Table 2 Comparison between disorder data sources. The different disorder data sources are compared in terms of available sequence entries and distribution of ordered and disordered residues. The distribution of disordered regions is also shown in terms of the lowest (1st) and highest (3rd) quartiles, median and mean.

A second test was carried out to better understand the relationship between the different disorder data sources, as defined in Table 3, and manually curated disorder definitions. Figure 2 shows the agreement between each source and the DisProt and IDEAL annotations used as gold standard. Here, matches or mismatches are only considered when a curated annotation exists. The first striking result is that the two gold standards, DisProt and IDEAL, are rather different. In fact, for proteins with both annotations, the reproducibility of one from the other is around 20%. This is rather puzzling, given how both strive to describe the same phenomenon. Upon closer inspection, it becomes apparent that IDEAL focuses more on shorter disordered regions, which more readily correspond to missing X-ray residues. DisProt on the other hand contains more longer disorder segments. In general, it is harder to reproduce the DisProt annotation than IDEAL.

Table 3 Overview of the disorder definitions used. The labels used for disorder data sources throughout the paper are defined. The type column lists whether the source contains experimental information (Exp), predictions (Pred) or consensus (Cons).
Figure 2
figure 2

Agreement of disorder sources and consensus with the DisProt and IDEAL annotations. Results are shown as agreement of each data source with the DisProt and IDEAL reference datasets. Notice the difference between DisProt and IDEAL, and how the latter is mainly similar to PDB information. Overall, it is interesting to see that IDEAL is much easier to replicate than DisProt, suggesting a relative lack of long disordered regions in the former.


From the various disorder data sources it is a logical step to derive a consensus annotation. The protocol for this is described in Methods and a set of variants defined in Table 3 are also tested in Figure 2. The predictor consensus agrees ca. 50% of the time with DisProt, but covers almost 90% of the IDEAL annotations, again reinforcing the impression about the differences between these two gold standards. In general, the full consensus was designed to closely reproduce the manually curated data whenever available. This analysis can be taken one level further, by showing the level of agreement between each possible combination of annotations, by building "restricted" consensus annotations that include only a subset of the disorder information sources. Three different ways to calculate the agreement are defined in Figure 3, defining whether gaps in one annotation should be considered or not. Figure 4 shows the results for these definitions, which are broadly similar with the baseline agreement (Figure 4c) being perhaps the most representative. Most sources are rather similar, with the notable exceptions of DisProt, PDB-nmr and, to a lesser degree, IDEAL. The former two have a low agreement with the other sources and among themselves, reinforcing the notion of their unique contribution to disorder. IDEAL confirms its rather good agreement with PDB-xray data.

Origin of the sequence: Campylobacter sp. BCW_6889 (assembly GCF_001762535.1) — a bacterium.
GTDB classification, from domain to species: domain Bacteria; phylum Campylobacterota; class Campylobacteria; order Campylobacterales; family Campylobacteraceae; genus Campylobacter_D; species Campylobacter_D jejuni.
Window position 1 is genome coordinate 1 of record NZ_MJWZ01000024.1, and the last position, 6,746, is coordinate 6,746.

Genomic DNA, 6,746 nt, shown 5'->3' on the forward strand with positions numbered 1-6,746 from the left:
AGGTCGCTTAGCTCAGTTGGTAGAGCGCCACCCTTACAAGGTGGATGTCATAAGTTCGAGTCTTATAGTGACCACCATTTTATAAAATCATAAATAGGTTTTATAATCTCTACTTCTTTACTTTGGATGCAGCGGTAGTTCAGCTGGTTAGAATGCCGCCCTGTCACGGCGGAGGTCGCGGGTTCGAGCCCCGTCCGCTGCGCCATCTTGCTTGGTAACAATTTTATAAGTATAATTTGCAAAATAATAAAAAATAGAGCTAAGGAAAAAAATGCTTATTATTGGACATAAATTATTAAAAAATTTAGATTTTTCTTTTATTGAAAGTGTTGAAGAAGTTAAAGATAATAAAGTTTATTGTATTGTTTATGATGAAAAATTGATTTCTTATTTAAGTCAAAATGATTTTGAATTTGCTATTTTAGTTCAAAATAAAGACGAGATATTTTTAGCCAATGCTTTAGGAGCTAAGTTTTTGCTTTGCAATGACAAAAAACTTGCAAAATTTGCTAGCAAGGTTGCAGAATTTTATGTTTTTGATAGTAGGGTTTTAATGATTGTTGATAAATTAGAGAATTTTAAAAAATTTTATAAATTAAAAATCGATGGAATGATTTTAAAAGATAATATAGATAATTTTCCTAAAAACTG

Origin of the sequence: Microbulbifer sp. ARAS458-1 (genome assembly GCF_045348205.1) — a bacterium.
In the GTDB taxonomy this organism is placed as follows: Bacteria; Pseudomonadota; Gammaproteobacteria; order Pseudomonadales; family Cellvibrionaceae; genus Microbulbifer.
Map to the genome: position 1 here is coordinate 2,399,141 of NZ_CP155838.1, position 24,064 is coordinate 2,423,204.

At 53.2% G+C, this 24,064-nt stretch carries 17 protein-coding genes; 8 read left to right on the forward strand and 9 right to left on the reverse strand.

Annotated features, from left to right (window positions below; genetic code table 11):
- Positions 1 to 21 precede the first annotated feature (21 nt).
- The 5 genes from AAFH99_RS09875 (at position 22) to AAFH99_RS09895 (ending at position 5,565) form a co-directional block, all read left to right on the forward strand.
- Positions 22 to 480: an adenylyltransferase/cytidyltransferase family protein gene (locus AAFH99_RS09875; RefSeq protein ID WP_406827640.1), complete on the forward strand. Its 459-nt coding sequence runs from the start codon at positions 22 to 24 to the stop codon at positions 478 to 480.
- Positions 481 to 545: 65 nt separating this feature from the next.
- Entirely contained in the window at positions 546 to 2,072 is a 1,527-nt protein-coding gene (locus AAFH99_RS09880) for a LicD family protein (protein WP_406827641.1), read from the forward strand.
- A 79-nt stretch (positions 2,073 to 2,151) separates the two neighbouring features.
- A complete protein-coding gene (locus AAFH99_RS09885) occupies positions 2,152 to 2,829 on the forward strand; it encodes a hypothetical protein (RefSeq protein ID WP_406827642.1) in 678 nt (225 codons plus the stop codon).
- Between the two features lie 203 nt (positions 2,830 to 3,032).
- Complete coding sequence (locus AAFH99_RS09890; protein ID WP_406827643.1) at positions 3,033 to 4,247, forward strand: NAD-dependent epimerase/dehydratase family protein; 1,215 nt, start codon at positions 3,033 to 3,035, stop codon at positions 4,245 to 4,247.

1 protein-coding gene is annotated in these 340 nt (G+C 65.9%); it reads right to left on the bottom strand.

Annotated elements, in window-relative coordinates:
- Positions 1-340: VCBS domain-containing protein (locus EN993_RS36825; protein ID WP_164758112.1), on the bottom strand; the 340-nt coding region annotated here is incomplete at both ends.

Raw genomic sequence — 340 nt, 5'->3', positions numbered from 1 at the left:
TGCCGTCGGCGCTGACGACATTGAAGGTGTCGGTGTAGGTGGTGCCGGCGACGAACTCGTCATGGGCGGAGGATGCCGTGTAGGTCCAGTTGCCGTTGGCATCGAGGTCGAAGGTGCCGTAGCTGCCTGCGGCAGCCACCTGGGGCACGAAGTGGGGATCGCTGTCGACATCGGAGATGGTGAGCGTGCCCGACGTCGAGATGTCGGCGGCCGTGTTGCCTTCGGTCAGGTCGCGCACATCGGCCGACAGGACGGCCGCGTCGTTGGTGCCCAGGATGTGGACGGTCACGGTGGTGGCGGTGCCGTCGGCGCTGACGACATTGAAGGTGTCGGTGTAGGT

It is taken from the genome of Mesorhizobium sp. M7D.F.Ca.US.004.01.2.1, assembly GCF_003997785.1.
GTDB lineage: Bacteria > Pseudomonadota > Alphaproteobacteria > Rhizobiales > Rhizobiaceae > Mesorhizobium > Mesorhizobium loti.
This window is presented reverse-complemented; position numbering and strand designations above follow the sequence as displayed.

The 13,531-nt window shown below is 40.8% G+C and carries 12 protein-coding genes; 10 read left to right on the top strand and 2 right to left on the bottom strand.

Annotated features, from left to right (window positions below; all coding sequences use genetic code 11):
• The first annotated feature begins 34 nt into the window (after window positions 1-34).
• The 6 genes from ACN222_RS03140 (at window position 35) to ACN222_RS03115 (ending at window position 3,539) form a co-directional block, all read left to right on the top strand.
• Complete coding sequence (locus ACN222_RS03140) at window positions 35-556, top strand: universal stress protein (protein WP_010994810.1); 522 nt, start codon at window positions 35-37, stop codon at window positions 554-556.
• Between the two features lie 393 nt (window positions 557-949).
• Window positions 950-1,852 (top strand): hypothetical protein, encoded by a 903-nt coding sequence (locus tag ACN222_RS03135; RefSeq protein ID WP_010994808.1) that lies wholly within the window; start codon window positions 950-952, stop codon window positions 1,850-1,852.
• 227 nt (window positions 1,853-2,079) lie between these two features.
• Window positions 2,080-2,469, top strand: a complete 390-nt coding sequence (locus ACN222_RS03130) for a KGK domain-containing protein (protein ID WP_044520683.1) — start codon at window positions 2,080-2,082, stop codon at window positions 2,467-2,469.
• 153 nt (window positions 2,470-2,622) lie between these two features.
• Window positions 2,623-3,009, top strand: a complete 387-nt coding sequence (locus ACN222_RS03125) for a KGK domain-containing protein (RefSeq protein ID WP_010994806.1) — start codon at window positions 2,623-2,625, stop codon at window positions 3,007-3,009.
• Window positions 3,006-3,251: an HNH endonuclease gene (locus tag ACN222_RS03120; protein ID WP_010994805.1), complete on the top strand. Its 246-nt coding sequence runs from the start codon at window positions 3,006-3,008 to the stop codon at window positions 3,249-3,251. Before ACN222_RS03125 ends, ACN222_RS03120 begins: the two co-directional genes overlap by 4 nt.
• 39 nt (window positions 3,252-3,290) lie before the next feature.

Figure 3
figure 3

Agreement definitions. Schematic representation of two alternative agreement definitions between two disorder annotation sources mapping to the same sequence stretch. In the source lines, D is used for disorder and S for structured. The match line shows the agreement between sources with Y (yes) used for agreement and N (no) for disagreement.

Figure 4
figure 4

Agreement among disorder sources. The agreement among pairs of disorder data sources is plotted from red (0.0) to green (1.0) using the two definitions local (A) and global (B) agreement from Figure 3. Even though the different sources have a high level of local agreement, the number of times two sources annotate at the same time is relatively low. The global agreement evidences this by showing a drastic drop in agreement when the situation of one of the sources annotating, and the other not, is considered a negative. The MobiDB consensus aims at combining different sources to maximize the coverage when annotating a reference sequence, trying to overcome this issue.

Proteome analysis